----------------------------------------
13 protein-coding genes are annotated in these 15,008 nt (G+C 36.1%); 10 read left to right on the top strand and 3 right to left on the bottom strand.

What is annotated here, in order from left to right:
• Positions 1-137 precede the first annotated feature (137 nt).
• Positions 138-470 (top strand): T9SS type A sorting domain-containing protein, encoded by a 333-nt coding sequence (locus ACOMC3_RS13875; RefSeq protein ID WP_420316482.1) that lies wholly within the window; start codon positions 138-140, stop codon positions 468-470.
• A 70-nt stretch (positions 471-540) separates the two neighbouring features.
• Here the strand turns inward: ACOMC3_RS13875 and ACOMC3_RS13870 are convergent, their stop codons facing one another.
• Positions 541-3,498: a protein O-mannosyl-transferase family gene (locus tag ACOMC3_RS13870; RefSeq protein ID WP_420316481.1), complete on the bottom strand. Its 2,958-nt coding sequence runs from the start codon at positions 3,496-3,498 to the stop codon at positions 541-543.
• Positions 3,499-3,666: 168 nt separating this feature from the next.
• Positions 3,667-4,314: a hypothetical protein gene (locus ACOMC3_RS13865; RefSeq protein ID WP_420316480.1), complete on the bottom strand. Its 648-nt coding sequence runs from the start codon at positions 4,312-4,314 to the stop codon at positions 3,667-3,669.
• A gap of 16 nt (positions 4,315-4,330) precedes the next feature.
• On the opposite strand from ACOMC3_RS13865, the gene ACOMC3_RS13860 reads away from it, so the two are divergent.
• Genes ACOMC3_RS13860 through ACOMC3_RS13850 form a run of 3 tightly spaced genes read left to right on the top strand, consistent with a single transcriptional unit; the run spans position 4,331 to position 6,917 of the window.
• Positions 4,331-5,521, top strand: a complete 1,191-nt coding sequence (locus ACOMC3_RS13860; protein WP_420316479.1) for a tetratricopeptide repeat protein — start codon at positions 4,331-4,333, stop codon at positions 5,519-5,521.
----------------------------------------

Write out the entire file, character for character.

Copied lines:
13 protein-coding genes are annotated in these 15,008 nt (G+C 36.1%); 10 read left to right on the top strand and 3 right to left on the bottom strand.

What is annotated here, in order from left to right:
• Positions 1-137 precede the first annotated feature (137 nt).
• Positions 138-470 (top strand): T9SS type A sorting domain-containing protein, encoded by a 333-nt coding sequence (locus ACOMC3_RS13875; RefSeq protein ID WP_420316482.1) that lies wholly within the window; start codon positions 138-140, stop codon positions 468-470.
• A 70-nt stretch (positions 471-540) separates the two neighbouring features.
• Here the strand turns inward: ACOMC3_RS13875 and ACOMC3_RS13870 are convergent, their stop codons facing one another.
• Positions 541-3,498: a protein O-mannosyl-transferase family gene (locus tag ACOMC3_RS13870; RefSeq protein ID WP_420316481.1), complete on the bottom strand. Its 2,958-nt coding sequence runs from the start codon at positions 3,496-3,498 to the stop codon at positions 541-543.
• Positions 3,499-3,666: 168 nt separating this feature from the next.
• Positions 3,667-4,314: a hypothetical protein gene (locus ACOMC3_RS13865; RefSeq protein ID WP_420316480.1), complete on the bottom strand. Its 648-nt coding sequence runs from the start codon at positions 4,312-4,314 to the stop codon at positions 3,667-3,669.
• A gap of 16 nt (positions 4,315-4,330) precedes the next feature.
• On the opposite strand from ACOMC3_RS13865, the gene ACOMC3_RS13860 reads away from it, so the two are divergent.
• Genes ACOMC3_RS13860 through ACOMC3_RS13850 form a run of 3 tightly spaced genes read left to right on the top strand, consistent with a single transcriptional unit; the run spans position 4,331 to position 6,917 of the window.
• Positions 4,331-5,521, top strand: a complete 1,191-nt coding sequence (locus ACOMC3_RS13860; protein WP_420316479.1) for a tetratricopeptide repeat protein — start codon at positions 4,331-4,333, stop codon at positions 5,519-5,521.